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Management of Surgical Infections

John Z. Montgomerie, MD
JAMA. 1981;245(23):2449-2453. doi:10.1001/jama.1981.03310480061037.
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This book dealing with surgical infections is limited in its depth and scope, dealing with gastrointestinal infections, vascular graft infections, endocarditis, mediastinal infections, and nosocomial infections. There are introductory chapters on hospital epidemiology, host defenses, and clinical microbiology. In a book with this title we might have expected to see many chapters on infections that surgeons must manage.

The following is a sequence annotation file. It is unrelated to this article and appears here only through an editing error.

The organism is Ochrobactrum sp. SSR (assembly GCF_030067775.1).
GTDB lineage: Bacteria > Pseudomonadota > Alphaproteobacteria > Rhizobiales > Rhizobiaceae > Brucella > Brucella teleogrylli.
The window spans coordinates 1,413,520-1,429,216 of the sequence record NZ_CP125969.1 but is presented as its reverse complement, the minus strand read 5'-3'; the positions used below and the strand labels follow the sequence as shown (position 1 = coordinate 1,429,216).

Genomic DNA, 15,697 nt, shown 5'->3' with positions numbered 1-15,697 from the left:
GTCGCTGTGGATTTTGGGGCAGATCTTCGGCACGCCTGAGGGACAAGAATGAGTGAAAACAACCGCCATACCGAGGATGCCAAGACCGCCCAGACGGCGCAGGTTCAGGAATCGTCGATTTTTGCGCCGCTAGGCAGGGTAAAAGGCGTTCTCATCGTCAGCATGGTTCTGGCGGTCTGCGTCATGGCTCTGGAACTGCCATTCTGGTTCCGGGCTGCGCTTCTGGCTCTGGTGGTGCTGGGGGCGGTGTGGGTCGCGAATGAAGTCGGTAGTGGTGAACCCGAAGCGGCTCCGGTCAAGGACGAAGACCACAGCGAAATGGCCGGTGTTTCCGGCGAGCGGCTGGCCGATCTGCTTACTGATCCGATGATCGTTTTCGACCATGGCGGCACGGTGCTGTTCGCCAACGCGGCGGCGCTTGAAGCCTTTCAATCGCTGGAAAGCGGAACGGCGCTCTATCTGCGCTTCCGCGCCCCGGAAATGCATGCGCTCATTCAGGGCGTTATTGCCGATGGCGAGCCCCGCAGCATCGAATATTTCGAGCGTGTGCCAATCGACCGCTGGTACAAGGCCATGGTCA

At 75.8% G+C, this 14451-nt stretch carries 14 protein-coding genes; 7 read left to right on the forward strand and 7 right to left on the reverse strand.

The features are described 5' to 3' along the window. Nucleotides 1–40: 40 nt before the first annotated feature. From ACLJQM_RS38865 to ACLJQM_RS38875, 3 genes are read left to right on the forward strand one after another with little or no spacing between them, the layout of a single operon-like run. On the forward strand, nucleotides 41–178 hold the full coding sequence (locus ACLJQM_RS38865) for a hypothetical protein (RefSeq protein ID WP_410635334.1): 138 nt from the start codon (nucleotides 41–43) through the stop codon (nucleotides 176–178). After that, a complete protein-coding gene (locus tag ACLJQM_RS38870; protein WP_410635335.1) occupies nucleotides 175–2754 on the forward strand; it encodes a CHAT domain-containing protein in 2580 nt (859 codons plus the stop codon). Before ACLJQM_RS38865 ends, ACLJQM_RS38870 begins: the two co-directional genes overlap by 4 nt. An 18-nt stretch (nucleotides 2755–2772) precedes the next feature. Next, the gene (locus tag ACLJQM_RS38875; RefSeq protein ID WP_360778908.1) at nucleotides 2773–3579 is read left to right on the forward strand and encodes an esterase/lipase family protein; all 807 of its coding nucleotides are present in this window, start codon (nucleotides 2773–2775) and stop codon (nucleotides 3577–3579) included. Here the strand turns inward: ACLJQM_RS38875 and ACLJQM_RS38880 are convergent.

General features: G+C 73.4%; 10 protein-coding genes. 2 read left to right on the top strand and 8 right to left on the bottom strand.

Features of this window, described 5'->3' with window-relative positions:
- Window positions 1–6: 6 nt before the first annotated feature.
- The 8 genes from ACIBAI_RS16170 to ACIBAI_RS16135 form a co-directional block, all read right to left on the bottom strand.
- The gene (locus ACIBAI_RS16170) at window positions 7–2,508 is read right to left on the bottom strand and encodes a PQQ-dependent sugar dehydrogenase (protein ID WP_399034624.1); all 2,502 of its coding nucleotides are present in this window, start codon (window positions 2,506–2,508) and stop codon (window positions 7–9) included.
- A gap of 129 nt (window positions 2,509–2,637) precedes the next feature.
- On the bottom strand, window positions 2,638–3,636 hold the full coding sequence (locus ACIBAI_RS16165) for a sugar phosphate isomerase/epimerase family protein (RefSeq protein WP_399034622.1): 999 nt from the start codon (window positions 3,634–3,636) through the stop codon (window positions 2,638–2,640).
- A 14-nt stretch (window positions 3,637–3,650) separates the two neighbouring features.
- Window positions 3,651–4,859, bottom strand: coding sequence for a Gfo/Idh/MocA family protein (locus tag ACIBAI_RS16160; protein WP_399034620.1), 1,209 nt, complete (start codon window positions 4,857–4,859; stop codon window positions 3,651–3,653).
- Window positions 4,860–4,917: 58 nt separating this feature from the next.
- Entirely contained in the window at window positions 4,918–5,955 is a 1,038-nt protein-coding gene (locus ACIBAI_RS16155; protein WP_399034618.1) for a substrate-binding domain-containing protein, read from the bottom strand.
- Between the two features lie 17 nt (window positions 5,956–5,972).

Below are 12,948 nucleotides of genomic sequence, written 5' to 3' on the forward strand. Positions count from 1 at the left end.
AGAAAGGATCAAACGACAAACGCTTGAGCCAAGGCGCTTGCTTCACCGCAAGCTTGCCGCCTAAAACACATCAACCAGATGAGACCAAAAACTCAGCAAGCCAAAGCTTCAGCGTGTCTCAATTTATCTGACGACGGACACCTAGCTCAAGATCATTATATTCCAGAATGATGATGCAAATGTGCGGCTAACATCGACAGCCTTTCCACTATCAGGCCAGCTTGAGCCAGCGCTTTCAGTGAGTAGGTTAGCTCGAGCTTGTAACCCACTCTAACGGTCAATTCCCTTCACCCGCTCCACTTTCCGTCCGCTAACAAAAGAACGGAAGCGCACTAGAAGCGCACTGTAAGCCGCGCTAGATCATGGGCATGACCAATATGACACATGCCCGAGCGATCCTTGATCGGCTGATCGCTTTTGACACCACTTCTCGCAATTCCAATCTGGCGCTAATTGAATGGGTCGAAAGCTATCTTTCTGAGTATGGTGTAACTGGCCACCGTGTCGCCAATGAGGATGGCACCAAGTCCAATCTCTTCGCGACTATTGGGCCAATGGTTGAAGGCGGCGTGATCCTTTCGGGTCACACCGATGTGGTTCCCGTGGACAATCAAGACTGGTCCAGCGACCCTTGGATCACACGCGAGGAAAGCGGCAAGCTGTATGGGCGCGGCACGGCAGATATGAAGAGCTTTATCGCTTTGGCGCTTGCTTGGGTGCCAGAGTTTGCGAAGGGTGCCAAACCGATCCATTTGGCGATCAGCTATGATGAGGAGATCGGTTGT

There is one chapter that seems to be misplaced: "Anaerobes and Intra-Abdominal Infections: A Skeptic's Viewpoint." After reviewing the limited evidence that Bacteroides fragilis may not be a pathogen in experimental and clinical studies, the author concluded, "Additional evidence is necessary before the risk and cost of anaerobic-directed antibiotic therapy can be justified. The positive blood culture for B fragilis in the patient with intra-abdominal infection should properly be viewed as an indication for laparotomy and not as an indication for additional unproven antibiotic treatment." The author seems to ignore an extensive


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